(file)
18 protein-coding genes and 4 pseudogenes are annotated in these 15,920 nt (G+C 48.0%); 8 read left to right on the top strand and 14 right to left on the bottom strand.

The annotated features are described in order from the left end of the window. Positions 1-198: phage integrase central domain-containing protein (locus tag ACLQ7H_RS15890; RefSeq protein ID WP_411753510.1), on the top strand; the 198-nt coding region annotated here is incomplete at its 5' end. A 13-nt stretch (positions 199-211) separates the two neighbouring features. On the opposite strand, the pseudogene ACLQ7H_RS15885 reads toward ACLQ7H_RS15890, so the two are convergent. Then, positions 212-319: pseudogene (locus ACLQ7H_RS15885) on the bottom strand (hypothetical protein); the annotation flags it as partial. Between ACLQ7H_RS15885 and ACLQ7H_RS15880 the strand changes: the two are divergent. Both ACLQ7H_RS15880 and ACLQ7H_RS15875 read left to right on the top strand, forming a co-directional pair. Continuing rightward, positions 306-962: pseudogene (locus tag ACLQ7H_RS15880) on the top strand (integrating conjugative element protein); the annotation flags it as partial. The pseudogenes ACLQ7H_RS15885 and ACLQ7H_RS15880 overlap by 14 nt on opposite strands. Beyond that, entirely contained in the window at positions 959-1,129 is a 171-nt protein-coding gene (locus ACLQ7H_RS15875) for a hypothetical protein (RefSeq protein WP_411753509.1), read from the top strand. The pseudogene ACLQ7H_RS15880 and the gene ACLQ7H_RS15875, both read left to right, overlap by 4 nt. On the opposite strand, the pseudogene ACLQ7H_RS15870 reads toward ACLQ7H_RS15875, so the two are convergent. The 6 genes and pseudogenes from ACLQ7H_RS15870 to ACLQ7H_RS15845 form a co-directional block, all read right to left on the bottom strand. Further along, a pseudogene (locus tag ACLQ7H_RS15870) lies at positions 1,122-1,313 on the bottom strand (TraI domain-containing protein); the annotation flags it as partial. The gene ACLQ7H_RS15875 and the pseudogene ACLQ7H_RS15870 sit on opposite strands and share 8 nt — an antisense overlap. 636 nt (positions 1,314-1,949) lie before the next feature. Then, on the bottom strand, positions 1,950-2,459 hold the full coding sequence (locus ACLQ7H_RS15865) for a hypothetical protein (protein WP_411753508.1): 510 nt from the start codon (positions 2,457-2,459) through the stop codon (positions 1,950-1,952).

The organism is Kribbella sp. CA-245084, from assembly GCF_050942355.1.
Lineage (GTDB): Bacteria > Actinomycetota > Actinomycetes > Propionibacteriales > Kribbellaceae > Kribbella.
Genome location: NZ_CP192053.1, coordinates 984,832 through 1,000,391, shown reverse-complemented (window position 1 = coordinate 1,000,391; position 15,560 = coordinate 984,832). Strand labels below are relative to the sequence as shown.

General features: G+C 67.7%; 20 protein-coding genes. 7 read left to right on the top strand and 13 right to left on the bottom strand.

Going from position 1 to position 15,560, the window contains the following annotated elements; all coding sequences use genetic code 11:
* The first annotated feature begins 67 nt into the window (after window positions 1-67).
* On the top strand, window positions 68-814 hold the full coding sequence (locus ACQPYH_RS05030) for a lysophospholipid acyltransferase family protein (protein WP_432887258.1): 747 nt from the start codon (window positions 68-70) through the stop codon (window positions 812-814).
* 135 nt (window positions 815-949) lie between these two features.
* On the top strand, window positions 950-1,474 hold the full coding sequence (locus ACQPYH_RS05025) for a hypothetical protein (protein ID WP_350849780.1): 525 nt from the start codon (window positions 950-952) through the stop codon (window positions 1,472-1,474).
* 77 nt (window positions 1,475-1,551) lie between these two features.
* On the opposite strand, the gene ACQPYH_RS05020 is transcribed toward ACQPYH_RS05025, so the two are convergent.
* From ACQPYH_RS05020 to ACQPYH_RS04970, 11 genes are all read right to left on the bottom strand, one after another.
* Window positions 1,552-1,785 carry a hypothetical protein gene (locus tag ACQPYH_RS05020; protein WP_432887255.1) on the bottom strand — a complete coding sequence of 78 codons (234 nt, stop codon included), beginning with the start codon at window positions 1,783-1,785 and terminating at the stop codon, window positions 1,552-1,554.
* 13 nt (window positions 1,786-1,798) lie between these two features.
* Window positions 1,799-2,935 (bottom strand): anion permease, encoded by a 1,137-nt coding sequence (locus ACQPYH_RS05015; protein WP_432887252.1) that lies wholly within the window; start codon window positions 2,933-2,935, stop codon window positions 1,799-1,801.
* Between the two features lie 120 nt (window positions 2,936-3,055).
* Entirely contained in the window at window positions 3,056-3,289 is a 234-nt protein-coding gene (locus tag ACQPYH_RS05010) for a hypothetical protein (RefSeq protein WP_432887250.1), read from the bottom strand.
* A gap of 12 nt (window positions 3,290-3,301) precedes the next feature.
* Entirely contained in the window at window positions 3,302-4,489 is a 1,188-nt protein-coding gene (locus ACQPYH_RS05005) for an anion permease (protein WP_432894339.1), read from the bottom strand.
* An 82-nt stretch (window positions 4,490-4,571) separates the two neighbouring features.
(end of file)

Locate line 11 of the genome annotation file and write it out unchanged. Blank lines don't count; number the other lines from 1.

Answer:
* On the top strand, window positions 950-1,474 hold the full coding sequence (locus ACQPYH_RS05025) for a hypothetical protein (protein ID WP_350849780.1): 525 nt from the start codon (window positions 950-952) through the stop codon (window positions 1,472-1,474).